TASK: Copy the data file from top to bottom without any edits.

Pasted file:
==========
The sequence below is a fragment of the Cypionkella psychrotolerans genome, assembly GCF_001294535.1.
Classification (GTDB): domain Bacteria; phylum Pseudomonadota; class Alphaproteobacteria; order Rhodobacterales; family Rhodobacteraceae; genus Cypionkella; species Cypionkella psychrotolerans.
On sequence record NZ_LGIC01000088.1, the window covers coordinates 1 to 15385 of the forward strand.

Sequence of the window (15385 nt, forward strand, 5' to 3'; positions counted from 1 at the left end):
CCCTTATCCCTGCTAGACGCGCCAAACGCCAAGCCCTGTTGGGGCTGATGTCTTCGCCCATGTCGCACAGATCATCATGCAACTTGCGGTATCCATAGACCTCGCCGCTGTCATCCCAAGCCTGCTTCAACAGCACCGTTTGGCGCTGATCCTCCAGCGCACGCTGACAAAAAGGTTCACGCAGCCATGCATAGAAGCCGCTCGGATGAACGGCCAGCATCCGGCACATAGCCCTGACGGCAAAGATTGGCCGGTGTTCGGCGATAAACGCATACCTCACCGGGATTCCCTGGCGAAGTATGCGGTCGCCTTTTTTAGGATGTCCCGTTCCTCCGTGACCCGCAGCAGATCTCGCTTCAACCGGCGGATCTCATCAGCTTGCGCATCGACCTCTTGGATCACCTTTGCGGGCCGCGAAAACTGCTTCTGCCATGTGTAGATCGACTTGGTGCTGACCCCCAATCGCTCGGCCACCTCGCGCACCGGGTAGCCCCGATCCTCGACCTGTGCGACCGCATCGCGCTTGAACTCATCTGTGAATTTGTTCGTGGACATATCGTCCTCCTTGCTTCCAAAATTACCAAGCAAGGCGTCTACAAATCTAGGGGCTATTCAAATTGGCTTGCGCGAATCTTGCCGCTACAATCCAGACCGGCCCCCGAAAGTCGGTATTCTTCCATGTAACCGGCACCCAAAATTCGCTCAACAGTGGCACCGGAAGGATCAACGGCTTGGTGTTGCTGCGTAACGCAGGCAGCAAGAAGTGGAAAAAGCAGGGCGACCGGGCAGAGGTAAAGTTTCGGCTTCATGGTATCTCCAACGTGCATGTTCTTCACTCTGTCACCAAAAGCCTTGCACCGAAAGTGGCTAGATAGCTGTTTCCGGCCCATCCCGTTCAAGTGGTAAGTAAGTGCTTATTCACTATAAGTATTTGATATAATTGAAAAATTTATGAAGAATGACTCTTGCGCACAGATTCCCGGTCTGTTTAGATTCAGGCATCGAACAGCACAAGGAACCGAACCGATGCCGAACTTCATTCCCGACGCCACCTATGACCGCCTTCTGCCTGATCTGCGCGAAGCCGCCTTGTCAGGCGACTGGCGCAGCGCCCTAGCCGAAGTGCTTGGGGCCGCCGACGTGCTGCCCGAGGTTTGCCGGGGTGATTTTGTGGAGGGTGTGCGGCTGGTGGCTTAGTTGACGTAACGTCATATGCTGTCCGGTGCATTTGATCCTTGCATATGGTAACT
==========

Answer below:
The sequence below is a fragment of the Cypionkella psychrotolerans genome, assembly GCF_001294535.1.
Classification (GTDB): domain Bacteria; phylum Pseudomonadota; class Alphaproteobacteria; order Rhodobacterales; family Rhodobacteraceae; genus Cypionkella; species Cypionkella psychrotolerans.
On sequence record NZ_LGIC01000088.1, the window covers coordinates 1 to 15385 of the forward strand.

Sequence of the window (15385 nt, forward strand, 5' to 3'; positions counted from 1 at the left end):
CCCTTATCCCTGCTAGACGCGCCAAACGCCAAGCCCTGTTGGGGCTGATGTCTTCGCCCATGTCGCACAGATCATCATGCAACTTGCGGTATCCATAGACCTCGCCGCTGTCATCCCAAGCCTGCTTCAACAGCACCGTTTGGCGCTGATCCTCCAGCGCACGCTGACAAAAAGGTTCACGCAGCCATGCATAGAAGCCGCTCGGATGAACGGCCAGCATCCGGCACATAGCCCTGACGGCAAAGATTGGCCGGTGTTCGGCGATAAACGCATACCTCACCGGGATTCCCTGGCGAAGTATGCGGTCGCCTTTTTTAGGATGTCCCGTTCCTCCGTGACCCGCAGCAGATCTCGCTTCAACCGGCGGATCTCATCAGCTTGCGCATCGACCTCTTGGATCACCTTTGCGGGCCGCGAAAACTGCTTCTGCCATGTGTAGATCGACTTGGTGCTGACCCCCAATCGCTCGGCCACCTCGCGCACCGGGTAGCCCCGATCCTCGACCTGTGCGACCGCATCGCGCTTGAACTCATCTGTGAATTTGTTCGTGGACATATCGTCCTCCTTGCTTCCAAAATTACCAAGCAAGGCGTCTACAAATCTAGGGGCTATTCAAATTGGCTTGCGCGAATCTTGCCGCTACAATCCAGACCGGCCCCCGAAAGTCGGTATTCTTCCATGTAACCGGCACCCAAAATTCGCTCAACAGTGGCACCGGAAGGATCAACGGCTTGGTGTTGCTGCGTAACGCAGGCAGCAAGAAGTGGAAAAAGCAGGGCGACCGGGCAGAGGTAAAGTTTCGGCTTCATGGTATCTCCAACGTGCATGTTCTTCACTCTGTCACCAAAAGCCTTGCACCGAAAGTGGCTAGATAGCTGTTTCCGGCCCATCCCGTTCAAGTGGTAAGTAAGTGCTTATTCACTATAAGTATTTGATATAATTGAAAAATTTATGAAGAATGACTCTTGCGCACAGATTCCCGGTCTGTTTAGATTCAGGCATCGAACAGCACAAGGAACCGAACCGATGCCGAACTTCATTCCCGACGCCACCTATGACCGCCTTCTGCCTGATCTGCGCGAAGCCGCCTTGTCAGGCGACTGGCGCAGCGCCCTAGCCGAAGTGCTTGGGGCCGCCGACGTGCTGCCCGAGGTTTGCCGGGGTGATTTTGTGGAGGGTGTGCGGCTGGTGGCTTAGTTGACGTAACGTCATATGCTGTCCGGTGCATTTGATCCTTGCATATGGTAACT